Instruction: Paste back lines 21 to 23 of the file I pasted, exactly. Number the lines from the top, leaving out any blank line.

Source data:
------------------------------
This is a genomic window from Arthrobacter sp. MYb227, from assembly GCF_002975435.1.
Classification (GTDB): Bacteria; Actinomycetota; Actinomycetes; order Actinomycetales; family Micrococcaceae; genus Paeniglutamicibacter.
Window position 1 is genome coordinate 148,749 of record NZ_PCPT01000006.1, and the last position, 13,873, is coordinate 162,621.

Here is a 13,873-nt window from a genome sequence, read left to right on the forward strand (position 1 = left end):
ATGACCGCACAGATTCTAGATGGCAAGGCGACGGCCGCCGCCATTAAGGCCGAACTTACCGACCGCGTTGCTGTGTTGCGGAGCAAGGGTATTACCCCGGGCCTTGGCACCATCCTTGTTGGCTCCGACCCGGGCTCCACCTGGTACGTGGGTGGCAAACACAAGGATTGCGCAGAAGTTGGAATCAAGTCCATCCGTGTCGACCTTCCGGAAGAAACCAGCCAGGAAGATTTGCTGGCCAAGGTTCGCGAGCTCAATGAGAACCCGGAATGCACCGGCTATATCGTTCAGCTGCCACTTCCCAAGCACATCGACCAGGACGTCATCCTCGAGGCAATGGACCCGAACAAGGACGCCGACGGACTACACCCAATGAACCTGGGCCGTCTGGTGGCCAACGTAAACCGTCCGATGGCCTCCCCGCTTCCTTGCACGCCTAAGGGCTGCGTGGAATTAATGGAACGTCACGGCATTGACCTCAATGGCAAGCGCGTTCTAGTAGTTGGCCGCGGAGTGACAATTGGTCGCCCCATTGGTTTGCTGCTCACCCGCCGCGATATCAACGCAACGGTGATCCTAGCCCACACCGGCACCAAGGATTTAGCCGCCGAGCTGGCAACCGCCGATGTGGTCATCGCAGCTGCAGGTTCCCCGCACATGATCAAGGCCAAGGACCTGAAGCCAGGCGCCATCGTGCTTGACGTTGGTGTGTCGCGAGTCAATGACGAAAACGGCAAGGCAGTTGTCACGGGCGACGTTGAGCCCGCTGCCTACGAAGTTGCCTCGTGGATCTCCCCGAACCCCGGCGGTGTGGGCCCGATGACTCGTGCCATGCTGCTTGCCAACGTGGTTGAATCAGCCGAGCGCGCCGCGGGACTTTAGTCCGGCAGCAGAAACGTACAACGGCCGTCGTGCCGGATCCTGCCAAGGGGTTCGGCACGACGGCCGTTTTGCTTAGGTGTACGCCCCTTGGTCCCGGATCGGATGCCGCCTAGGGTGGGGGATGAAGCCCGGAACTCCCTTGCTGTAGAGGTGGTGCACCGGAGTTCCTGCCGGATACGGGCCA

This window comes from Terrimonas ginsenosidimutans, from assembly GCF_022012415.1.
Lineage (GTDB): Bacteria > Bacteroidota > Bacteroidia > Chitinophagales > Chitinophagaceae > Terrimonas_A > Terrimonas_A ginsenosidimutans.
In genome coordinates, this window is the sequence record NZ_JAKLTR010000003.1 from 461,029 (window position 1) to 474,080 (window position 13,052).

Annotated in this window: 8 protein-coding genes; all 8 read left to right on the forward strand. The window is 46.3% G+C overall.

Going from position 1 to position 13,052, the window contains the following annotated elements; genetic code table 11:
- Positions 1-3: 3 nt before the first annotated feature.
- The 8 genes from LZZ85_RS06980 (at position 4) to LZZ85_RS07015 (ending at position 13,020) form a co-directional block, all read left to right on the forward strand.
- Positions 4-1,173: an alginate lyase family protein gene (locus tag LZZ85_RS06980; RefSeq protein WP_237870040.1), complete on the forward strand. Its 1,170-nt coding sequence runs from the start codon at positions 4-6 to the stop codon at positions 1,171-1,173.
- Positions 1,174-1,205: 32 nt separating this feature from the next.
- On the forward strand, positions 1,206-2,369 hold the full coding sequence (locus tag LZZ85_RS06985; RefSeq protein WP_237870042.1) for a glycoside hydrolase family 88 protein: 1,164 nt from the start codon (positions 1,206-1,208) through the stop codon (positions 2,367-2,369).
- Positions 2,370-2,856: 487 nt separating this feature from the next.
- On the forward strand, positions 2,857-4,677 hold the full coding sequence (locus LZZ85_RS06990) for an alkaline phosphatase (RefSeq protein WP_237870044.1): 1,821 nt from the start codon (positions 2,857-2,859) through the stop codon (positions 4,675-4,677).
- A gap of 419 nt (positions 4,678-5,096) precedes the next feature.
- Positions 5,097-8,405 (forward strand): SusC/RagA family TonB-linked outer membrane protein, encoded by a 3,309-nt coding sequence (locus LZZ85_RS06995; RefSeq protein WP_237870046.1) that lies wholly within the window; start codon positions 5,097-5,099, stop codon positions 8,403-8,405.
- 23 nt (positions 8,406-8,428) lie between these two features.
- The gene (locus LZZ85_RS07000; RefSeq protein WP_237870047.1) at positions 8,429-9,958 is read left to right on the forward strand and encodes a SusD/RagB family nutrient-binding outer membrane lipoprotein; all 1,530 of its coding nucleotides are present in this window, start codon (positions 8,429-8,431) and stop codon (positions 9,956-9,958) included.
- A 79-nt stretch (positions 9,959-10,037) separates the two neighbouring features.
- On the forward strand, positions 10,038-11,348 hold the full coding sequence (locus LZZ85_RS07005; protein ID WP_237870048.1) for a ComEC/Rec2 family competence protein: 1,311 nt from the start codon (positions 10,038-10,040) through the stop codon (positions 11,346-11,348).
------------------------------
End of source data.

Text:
- The gene (locus LZZ85_RS07000; RefSeq protein WP_237870047.1) at positions 8,429-9,958 is read left to right on the forward strand and encodes a SusD/RagB family nutrient-binding outer membrane lipoprotein; all 1,530 of its coding nucleotides are present in this window, start codon (positions 8,429-8,431) and stop codon (positions 9,956-9,958) included.
- A 79-nt stretch (positions 9,959-10,037) separates the two neighbouring features.
- On the forward strand, positions 10,038-11,348 hold the full coding sequence (locus LZZ85_RS07005; protein ID WP_237870048.1) for a ComEC/Rec2 family competence protein: 1,311 nt from the start codon (positions 10,038-10,040) through the stop codon (positions 11,346-11,348).